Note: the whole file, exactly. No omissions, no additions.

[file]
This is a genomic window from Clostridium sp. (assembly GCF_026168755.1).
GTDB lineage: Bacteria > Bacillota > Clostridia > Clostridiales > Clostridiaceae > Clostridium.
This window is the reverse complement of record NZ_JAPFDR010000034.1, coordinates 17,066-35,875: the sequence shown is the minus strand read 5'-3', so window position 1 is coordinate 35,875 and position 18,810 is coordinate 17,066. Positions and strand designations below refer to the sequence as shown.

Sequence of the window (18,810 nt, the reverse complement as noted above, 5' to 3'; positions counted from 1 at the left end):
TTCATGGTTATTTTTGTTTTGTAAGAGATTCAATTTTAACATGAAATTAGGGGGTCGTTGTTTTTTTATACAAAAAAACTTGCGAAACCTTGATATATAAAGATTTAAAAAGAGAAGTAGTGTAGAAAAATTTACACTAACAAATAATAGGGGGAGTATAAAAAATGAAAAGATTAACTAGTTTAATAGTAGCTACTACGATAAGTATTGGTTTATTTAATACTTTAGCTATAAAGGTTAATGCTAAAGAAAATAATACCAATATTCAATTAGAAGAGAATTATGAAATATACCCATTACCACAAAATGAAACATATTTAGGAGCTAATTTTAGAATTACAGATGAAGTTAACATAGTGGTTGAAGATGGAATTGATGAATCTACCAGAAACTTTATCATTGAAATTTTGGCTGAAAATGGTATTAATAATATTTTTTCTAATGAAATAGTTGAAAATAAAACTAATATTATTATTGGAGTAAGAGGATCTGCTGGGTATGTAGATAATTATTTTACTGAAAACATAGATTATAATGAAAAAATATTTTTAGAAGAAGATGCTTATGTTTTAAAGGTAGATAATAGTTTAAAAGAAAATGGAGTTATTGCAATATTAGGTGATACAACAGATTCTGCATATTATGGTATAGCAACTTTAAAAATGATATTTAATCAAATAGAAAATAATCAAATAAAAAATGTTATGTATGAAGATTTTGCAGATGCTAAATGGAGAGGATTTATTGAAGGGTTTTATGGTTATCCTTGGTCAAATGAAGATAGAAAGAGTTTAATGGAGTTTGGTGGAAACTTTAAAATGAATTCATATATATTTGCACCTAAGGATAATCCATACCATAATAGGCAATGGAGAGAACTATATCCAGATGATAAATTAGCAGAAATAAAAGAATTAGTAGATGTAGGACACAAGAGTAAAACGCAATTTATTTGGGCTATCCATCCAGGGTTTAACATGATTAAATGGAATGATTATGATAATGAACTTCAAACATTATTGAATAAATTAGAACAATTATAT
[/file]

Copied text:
This is a genomic window from Clostridium sp. (assembly GCF_026168755.1).
GTDB lineage: Bacteria > Bacillota > Clostridia > Clostridiales > Clostridiaceae > Clostridium.
This window is the reverse complement of record NZ_JAPFDR010000034.1, coordinates 17,066-35,875: the sequence shown is the minus strand read 5'-3', so window position 1 is coordinate 35,875 and position 18,810 is coordinate 17,066. Positions and strand designations below refer to the sequence as shown.

Sequence of the window (18,810 nt, the reverse complement as noted above, 5' to 3'; positions counted from 1 at the left end):
TTCATGGTTATTTTTGTTTTGTAAGAGATTCAATTTTAACATGAAATTAGGGGGTCGTTGTTTTTTTATACAAAAAAACTTGCGAAACCTTGATATATAAAGATTTAAAAAGAGAAGTAGTGTAGAAAAATTTACACTAACAAATAATAGGGGGAGTATAAAAAATGAAAAGATTAACTAGTTTAATAGTAGCTACTACGATAAGTATTGGTTTATTTAATACTTTAGCTATAAAGGTTAATGCTAAAGAAAATAATACCAATATTCAATTAGAAGAGAATTATGAAATATACCCATTACCACAAAATGAAACATATTTAGGAGCTAATTTTAGAATTACAGATGAAGTTAACATAGTGGTTGAAGATGGAATTGATGAATCTACCAGAAACTTTATCATTGAAATTTTGGCTGAAAATGGTATTAATAATATTTTTTCTAATGAAATAGTTGAAAATAAAACTAATATTATTATTGGAGTAAGAGGATCTGCTGGGTATGTAGATAATTATTTTACTGAAAACATAGATTATAATGAAAAAATATTTTTAGAAGAAGATGCTTATGTTTTAAAGGTAGATAATAGTTTAAAAGAAAATGGAGTTATTGCAATATTAGGTGATACAACAGATTCTGCATATTATGGTATAGCAACTTTAAAAATGATATTTAATCAAATAGAAAATAATCAAATAAAAAATGTTATGTATGAAGATTTTGCAGATGCTAAATGGAGAGGATTTATTGAAGGGTTTTATGGTTATCCTTGGTCAAATGAAGATAGAAAGAGTTTAATGGAGTTTGGTGGAAACTTTAAAATGAATTCATATATATTTGCACCTAAGGATAATCCATACCATAATAGGCAATGGAGAGAACTATATCCAGATGATAAATTAGCAGAAATAAAAGAATTAGTAGATGTAGGACACAAGAGTAAAACGCAATTTATTTGGGCTATCCATCCAGGGTTTAACATGATTAAATGGAATGATTATGATAATGAACTTCAAACATTATTGAATAAATTAGAACAATTATAT